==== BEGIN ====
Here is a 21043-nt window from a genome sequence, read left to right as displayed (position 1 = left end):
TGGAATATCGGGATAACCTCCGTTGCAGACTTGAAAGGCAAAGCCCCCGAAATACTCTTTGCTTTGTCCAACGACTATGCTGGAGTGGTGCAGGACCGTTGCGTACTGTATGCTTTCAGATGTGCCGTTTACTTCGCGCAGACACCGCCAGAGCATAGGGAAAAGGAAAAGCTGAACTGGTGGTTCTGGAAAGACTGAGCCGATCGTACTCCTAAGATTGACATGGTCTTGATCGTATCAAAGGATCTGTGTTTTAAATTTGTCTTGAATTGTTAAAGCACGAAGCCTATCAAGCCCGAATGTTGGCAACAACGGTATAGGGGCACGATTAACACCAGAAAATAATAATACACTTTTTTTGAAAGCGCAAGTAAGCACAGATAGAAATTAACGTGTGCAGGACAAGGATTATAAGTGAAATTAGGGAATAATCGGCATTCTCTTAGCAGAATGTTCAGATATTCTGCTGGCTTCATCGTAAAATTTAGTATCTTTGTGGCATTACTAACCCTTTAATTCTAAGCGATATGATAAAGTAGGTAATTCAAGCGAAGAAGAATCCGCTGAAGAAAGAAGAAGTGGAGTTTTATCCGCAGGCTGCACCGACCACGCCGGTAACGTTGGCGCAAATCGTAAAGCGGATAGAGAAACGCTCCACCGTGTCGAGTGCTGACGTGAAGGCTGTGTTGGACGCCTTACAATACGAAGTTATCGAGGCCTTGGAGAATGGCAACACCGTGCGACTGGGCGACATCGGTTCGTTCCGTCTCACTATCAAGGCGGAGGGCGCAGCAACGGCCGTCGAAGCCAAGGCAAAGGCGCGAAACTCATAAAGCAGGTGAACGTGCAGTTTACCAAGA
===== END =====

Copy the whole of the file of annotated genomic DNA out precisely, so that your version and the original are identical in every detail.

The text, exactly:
Here is a 21043-nt window from a genome sequence, read left to right as displayed (position 1 = left end):
TGGAATATCGGGATAACCTCCGTTGCAGACTTGAAAGGCAAAGCCCCCGAAATACTCTTTGCTTTGTCCAACGACTATGCTGGAGTGGTGCAGGACCGTTGCGTACTGTATGCTTTCAGATGTGCCGTTTACTTCGCGCAGACACCGCCAGAGCATAGGGAAAAGGAAAAGCTGAACTGGTGGTTCTGGAAAGACTGAGCCGATCGTACTCCTAAGATTGACATGGTCTTGATCGTATCAAAGGATCTGTGTTTTAAATTTGTCTTGAATTGTTAAAGCACGAAGCCTATCAAGCCCGAATGTTGGCAACAACGGTATAGGGGCACGATTAACACCAGAAAATAATAATACACTTTTTTTGAAAGCGCAAGTAAGCACAGATAGAAATTAACGTGTGCAGGACAAGGATTATAAGTGAAATTAGGGAATAATCGGCATTCTCTTAGCAGAATGTTCAGATATTCTGCTGGCTTCATCGTAAAATTTAGTATCTTTGTGGCATTACTAACCCTTTAATTCTAAGCGATATGATAAAGTAGGTAATTCAAGCGAAGAAGAATCCGCTGAAGAAAGAAGAAGTGGAGTTTTATCCGCAGGCTGCACCGACCACGCCGGTAACGTTGGCGCAAATCGTAAAGCGGATAGAGAAACGCTCCACCGTGTCGAGTGCTGACGTGAAGGCTGTGTTGGACGCCTTACAATACGAAGTTATCGAGGCCTTGGAGAATGGCAACACCGTGCGACTGGGCGACATCGGTTCGTTCCGTCTCACTATCAAGGCGGAGGGCGCAGCAACGGCCGTCGAAGCCAAGGCAAAGGCGCGAAACTCATAAAGCAGGTGAACGTGCAGTTTACCAAGA